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Comment Re:Are they worth it? (Score 1) 345

You sound like a absolutely terrible person to work for.

1. Hiring a fresh grad for 40-50k (especially one who is quick to learn) over someone with 10 years of experience for 80-90k+ will often come out ahead for those positions that do not absolutely need that 10 years. Even if it takes them a few months to get the hang of what youre doing, if they end up 75% as productive as your senior coders, you come out way ahead

2. I would take a less experienced programmer on my payroll over an outside vendor any day of the week for non-complicated tasks, and twice on monday. Anyone whos had to deal with a bad vendor will agree.

3. A new programmer will grow and learn far faster than an experienced one(especially if it is their first real job.) a new programmer could be 2 or 3 times as productive 6 months in as they were at 1 month in

Of course, since youve reduced all your employees to a number, things like these probably never cross your mind.

(PS. if all your inexperienced people miss every deadline, youre picking the wrong hires. Not only that, but dont ever assume that experience = no mistakes or failures. Or maybe the environment youve created is that detrimental to work flow.. Hiring someone with every expectation of their failure never did anyone any good)

Comment Re:Jail? (Score 1) 171

hate to rain on your sony crusade, but the person who would end up in jail is the person who was responsible for running the check. that may be a salesman, or a manager, or whoever. when it comes to this kind of fine/jail time, there is a lot of finger pointing and assigning blame, and companies will go to great lengths to make sure the blame is placed right. granted, this is more likely to be applied to larger purchases than your 20$ book purchase off amazon.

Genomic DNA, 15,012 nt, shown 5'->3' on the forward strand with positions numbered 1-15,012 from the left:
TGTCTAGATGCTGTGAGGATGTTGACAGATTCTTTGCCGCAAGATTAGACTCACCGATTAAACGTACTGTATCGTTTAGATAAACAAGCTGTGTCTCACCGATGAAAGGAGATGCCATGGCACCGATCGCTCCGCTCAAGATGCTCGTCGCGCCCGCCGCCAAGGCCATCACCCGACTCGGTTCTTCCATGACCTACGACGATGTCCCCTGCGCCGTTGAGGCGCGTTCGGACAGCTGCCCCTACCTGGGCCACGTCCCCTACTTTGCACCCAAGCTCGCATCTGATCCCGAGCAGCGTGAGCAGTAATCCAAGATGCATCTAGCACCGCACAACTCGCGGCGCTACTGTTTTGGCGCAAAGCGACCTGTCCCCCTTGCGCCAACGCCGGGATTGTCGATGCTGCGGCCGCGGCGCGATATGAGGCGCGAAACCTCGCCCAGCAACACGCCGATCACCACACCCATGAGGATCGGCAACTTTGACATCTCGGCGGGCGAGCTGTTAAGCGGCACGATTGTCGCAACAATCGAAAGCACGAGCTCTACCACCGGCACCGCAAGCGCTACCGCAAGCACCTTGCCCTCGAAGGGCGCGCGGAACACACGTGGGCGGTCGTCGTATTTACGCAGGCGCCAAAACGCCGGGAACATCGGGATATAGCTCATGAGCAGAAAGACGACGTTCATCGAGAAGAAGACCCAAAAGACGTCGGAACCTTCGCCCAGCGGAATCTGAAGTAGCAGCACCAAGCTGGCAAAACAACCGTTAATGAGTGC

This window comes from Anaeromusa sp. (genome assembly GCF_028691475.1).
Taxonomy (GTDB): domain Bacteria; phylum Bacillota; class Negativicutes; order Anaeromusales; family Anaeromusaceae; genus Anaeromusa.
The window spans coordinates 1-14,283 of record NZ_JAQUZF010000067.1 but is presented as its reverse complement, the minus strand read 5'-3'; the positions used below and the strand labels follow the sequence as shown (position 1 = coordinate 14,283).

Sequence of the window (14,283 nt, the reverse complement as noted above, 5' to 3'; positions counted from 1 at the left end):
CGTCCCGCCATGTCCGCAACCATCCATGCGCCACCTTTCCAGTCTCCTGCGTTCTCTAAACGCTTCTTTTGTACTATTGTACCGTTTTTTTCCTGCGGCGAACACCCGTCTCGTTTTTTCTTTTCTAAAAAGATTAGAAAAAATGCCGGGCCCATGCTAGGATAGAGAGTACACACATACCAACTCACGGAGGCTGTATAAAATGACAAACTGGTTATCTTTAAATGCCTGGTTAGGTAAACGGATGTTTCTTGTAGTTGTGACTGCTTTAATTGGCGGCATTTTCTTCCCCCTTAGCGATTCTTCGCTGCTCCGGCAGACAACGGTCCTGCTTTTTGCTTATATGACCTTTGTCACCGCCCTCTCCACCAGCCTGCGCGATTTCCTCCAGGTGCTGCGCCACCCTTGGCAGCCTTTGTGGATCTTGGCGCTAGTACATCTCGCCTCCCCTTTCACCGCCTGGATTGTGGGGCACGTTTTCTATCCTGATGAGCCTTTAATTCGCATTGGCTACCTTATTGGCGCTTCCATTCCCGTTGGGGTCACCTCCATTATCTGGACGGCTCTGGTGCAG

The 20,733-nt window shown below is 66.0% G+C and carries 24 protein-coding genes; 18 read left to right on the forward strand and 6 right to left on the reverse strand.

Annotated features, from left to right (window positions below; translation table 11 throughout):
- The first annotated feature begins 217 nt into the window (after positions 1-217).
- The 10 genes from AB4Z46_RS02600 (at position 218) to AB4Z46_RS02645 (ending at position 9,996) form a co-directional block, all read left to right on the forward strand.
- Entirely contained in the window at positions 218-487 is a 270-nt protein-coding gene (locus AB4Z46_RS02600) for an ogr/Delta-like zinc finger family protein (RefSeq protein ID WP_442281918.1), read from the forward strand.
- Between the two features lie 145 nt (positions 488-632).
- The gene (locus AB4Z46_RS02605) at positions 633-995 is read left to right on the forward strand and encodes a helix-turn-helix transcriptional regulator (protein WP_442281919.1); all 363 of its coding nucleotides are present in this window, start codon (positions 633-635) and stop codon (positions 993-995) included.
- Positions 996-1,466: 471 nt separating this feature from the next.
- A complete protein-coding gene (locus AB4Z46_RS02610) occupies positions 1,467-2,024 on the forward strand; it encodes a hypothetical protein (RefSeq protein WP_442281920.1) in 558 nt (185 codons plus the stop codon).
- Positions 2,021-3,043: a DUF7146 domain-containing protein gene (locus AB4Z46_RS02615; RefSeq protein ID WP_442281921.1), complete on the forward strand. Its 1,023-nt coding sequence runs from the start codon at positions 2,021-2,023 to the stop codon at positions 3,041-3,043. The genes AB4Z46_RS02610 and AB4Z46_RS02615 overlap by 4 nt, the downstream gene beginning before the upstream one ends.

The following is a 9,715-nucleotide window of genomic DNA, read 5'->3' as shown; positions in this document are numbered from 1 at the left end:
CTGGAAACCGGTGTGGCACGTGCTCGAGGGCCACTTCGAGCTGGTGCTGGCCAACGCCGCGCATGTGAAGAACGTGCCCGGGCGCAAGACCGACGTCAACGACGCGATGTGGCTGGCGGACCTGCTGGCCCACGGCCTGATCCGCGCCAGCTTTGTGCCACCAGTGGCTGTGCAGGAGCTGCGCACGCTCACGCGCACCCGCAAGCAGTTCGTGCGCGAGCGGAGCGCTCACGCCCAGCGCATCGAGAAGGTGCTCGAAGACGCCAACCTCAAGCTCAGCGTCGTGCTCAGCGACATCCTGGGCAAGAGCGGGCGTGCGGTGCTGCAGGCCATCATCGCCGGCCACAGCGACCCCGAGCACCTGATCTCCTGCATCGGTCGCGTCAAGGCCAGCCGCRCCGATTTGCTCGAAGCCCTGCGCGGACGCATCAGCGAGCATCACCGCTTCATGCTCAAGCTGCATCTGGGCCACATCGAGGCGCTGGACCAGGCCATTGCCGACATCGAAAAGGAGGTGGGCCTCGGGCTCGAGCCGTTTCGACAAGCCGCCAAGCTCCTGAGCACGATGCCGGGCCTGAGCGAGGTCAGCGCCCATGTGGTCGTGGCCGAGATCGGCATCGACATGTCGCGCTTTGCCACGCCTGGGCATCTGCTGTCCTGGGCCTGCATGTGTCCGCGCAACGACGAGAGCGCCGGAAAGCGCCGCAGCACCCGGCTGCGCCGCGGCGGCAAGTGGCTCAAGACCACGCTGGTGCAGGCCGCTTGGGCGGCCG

Submission + - Google sued for $5b for crimes against humanity ( 2

mytrip writes: "A Pennsylvania crusader has slapped Google with a $5bn lawsuit, claiming that the world's largest search engine is endangering his personal safety.

With a suit filed in federal court, Dylan Stephen Jayne insists that the company is guilty of "crimes against humanity" because its name turns up when his social security number is scrambled and turned upside down.

By calling itself Google, Jayne argues, Google has exposed him to attack by an army of culturally diverse, net-savvy terrorists. "A person regardless of race or religion that wishes to cause acts of terrorism would look for social security numbers that are made readily available on the public use databases," his suit reads.

And he's adamant that if Google claims ignorance, many people could end up dead or buck naked. "The 'I don't know' defense obviously is a waste of money, time, and puts the lives of Americans and illegal aliens at risk of death or serious undress.""

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